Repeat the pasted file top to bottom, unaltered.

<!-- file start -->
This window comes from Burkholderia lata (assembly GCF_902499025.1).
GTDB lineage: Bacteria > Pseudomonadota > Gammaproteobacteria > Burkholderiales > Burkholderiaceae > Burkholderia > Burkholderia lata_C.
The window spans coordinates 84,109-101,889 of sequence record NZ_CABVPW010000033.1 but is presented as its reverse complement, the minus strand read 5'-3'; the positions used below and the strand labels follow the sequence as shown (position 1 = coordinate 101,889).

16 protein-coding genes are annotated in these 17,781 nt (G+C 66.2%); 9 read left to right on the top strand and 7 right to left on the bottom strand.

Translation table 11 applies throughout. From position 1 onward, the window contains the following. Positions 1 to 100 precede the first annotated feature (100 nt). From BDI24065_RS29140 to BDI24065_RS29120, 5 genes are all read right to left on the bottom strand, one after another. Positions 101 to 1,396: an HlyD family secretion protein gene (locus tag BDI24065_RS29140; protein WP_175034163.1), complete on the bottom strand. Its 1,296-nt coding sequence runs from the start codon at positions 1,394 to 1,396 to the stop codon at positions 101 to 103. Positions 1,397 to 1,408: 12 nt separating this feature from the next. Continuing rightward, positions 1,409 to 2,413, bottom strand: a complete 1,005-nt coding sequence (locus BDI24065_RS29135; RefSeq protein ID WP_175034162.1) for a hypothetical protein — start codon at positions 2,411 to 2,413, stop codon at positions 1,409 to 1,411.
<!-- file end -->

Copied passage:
This window comes from Burkholderia lata (assembly GCF_902499025.1).
GTDB lineage: Bacteria > Pseudomonadota > Gammaproteobacteria > Burkholderiales > Burkholderiaceae > Burkholderia > Burkholderia lata_C.
The window spans coordinates 84,109-101,889 of sequence record NZ_CABVPW010000033.1 but is presented as its reverse complement, the minus strand read 5'-3'; the positions used below and the strand labels follow the sequence as shown (position 1 = coordinate 101,889).

16 protein-coding genes are annotated in these 17,781 nt (G+C 66.2%); 9 read left to right on the top strand and 7 right to left on the bottom strand.

Translation table 11 applies throughout. From position 1 onward, the window contains the following. Positions 1 to 100 precede the first annotated feature (100 nt). From BDI24065_RS29140 to BDI24065_RS29120, 5 genes are all read right to left on the bottom strand, one after another. Positions 101 to 1,396: an HlyD family secretion protein gene (locus tag BDI24065_RS29140; protein WP_175034163.1), complete on the bottom strand. Its 1,296-nt coding sequence runs from the start codon at positions 1,394 to 1,396 to the stop codon at positions 101 to 103. Positions 1,397 to 1,408: 12 nt separating this feature from the next. Continuing rightward, positions 1,409 to 2,413, bottom strand: a complete 1,005-nt coding sequence (locus BDI24065_RS29135; RefSeq protein ID WP_175034162.1) for a hypothetical protein — start codon at positions 2,411 to 2,413, stop codon at positions 1,409 to 1,411.